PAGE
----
Just the same, for the best of reasons, this was once the most common size on a RC flying field. The combustion powered ones were at least as dangerous. The worst issues with the combustion RC airplanes were that the engines required extensive full throttle adjustments every flight, done with your fingers and arm right next to the propeller. During the initial setup it was essential to hold the whole RC airplane, with the motor running all out, at all possible angles to verify fuel draw, with a substantial potential for injury. At the end of a flight all that concentrated metal of the engine seemed to do more damage when it hit something. I often wondered if the fuel wasn’t bad for us as in automobile dragster people using similar fuels wore gas masks. At least if you screw up and start an electric powered RC airplane with the battery connected it takes a little bit for an electric motor to come to full torque, combustion propellers were usually at full rpm when they hit something. When the engine of a combustion RC airplane stops running in the air it’s reason for a lot of excitement as a ruined airplane is the most common result. Fuel burner pilots almost never practice engine off landings, so they have no clue how to glide them in. With electric it’s routine to stop and start the motor in the air, modern (this is 2014) electric power is more reliable in the hands of ordinary pilots than combustion engines.


Among other improvements modern digital transmission GHz radios made interference from other radios almost an issue of the past.


A Mentor from Multiplex is,

 in modern, able to withstand unbelievable impacts and be easily repaired, expanded foam with reinforcement using electric propulsion a nearly five foot wingspan version of the 40 size high wing trainer/sport type popular for so many years of RC flight. Bigger flies better, costs more and is more dangerous. For down at San Diego’s Mission Bay a Mentor may be a below average choice as the easy landing and minimal wind tolerance requirements make other better performing, if more fragile, airframes, and smaller, easier to transport (and be blown around by the wind), less expensive combinations more desirable.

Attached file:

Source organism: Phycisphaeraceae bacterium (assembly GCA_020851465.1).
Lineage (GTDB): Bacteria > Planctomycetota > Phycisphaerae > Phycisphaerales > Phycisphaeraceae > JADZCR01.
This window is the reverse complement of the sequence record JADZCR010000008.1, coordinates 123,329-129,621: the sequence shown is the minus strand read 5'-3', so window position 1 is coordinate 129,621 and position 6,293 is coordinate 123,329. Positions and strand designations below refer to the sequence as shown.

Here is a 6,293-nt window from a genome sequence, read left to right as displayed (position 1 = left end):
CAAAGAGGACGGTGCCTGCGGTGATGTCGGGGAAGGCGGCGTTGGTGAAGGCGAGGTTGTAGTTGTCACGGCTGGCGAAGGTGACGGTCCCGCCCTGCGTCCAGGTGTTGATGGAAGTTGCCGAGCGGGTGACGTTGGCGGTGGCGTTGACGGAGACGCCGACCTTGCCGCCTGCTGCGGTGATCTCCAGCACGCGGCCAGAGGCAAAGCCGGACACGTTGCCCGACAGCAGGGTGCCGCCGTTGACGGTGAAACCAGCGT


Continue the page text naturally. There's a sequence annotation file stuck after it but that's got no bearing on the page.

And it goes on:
Mentors assembled as specified by Multiplex are reliable, if docile, performers good for about a hundred flights before the bearings in the motor wear out and the foam past the wing spar fatigues creating a hinge. Power off the glide speed is at the low end of medium, top speed is only somewhat faster. The power off glide is about average, which makes landings less of an adventure. A tendency to flare up as the speed increases tends to protect average pilots as it sends the airplane away from impending doom instead of accelerating into it. Although depending on available power (easily changed) they can be flung around, Mentors aren’t actually acrobatic, at least not in the sense of the many fine foam ARF F3A airplanes available for the same investment. Although mine is visually identical to standard except for omitting the landing gear to belly it in on grass farm fields, there were a whole series of simple modifications to improve durability, and, it was fitted with a wide range of propulsion. Either put enough power to a Mentor, or use more efficient lighter propulsion to get the weight down, and it changes character to more interesting.


That not fiddling with things and being too easily satisfied that the first combination works at all is a major difference between my articles and nearly anything else except reports from competition pilots. Most published tests they didn’t even vary the propeller! There is more to be had out of a Mentor then what the You Tube videos of stock ones on their maiden flights demonstrate.


Who Needs a Mentor?


During my 2014 look for work trip on a Saturday morning in March (perfect flying conditions in San Diego, snow still on the ground in Germanys Wiesbaden) I helped three pilots gain some experience by letting them fly my Fun Cub down at Mission Bay. The air was so still it was hard to decide if it was wind aloft or thermals bouncing the airplanes around just a little.